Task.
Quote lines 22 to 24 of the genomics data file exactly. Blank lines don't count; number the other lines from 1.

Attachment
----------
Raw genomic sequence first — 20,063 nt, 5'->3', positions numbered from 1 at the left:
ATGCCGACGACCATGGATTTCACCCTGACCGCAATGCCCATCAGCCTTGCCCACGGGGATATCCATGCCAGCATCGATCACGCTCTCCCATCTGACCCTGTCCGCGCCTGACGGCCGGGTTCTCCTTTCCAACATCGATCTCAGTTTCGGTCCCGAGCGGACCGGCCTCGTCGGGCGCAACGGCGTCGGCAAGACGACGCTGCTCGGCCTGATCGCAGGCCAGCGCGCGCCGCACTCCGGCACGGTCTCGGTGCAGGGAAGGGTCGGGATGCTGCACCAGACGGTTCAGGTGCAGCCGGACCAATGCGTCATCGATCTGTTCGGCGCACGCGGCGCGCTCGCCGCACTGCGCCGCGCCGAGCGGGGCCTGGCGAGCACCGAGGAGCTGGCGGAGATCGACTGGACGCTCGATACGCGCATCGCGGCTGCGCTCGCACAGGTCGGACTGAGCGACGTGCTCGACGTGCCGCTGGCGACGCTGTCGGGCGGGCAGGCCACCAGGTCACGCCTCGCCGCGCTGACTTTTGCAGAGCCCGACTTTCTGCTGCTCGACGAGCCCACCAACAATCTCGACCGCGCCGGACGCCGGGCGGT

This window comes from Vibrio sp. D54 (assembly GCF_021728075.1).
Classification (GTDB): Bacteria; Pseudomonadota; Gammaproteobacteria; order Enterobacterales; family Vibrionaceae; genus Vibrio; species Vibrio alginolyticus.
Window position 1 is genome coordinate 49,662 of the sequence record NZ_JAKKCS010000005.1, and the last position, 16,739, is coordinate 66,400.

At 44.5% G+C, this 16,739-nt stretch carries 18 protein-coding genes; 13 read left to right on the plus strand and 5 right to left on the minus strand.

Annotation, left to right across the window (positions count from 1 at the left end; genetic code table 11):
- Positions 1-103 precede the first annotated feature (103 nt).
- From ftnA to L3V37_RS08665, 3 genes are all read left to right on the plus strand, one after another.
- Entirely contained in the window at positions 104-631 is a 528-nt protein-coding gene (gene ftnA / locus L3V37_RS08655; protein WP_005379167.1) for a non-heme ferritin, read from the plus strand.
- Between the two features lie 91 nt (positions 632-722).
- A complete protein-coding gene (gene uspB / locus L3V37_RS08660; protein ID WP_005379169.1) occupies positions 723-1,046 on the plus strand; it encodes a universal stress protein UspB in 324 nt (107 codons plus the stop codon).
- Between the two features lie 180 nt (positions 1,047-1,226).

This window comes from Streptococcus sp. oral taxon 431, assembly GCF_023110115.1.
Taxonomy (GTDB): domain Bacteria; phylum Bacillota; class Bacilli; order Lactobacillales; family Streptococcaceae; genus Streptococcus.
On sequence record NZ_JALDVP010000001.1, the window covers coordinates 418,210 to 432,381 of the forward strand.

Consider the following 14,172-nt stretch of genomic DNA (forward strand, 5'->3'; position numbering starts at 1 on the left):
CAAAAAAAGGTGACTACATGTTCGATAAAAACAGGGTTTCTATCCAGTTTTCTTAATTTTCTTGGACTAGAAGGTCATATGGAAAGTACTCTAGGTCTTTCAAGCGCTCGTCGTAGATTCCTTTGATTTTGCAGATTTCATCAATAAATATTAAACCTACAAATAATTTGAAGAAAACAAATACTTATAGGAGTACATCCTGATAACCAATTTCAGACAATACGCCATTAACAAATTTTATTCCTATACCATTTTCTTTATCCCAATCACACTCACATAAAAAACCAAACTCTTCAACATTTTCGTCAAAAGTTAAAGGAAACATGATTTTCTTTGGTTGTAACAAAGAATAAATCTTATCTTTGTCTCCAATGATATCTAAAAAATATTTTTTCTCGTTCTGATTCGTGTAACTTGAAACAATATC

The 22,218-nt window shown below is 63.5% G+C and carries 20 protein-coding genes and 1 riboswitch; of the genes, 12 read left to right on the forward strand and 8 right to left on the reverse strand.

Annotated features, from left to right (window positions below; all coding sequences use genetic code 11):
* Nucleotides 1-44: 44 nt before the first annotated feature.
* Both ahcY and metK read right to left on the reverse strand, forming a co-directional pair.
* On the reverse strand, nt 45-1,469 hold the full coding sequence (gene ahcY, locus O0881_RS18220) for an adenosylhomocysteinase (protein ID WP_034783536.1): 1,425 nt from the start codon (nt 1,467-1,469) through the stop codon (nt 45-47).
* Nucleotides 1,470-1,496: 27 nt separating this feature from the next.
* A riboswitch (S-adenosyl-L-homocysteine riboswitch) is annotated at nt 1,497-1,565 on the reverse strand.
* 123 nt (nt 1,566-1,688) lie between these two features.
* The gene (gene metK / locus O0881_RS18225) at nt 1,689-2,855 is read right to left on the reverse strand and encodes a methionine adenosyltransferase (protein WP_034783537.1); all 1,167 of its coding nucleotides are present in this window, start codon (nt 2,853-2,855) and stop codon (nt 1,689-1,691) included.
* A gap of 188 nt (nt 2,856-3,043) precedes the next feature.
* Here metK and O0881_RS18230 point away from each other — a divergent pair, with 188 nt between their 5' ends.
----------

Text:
* Both ahcY and metK read right to left on the reverse strand, forming a co-directional pair.
* On the reverse strand, nt 45-1,469 hold the full coding sequence (gene ahcY, locus O0881_RS18220) for an adenosylhomocysteinase (protein ID WP_034783536.1): 1,425 nt from the start codon (nt 1,467-1,469) through the stop codon (nt 45-47).
* Nucleotides 1,470-1,496: 27 nt separating this feature from the next.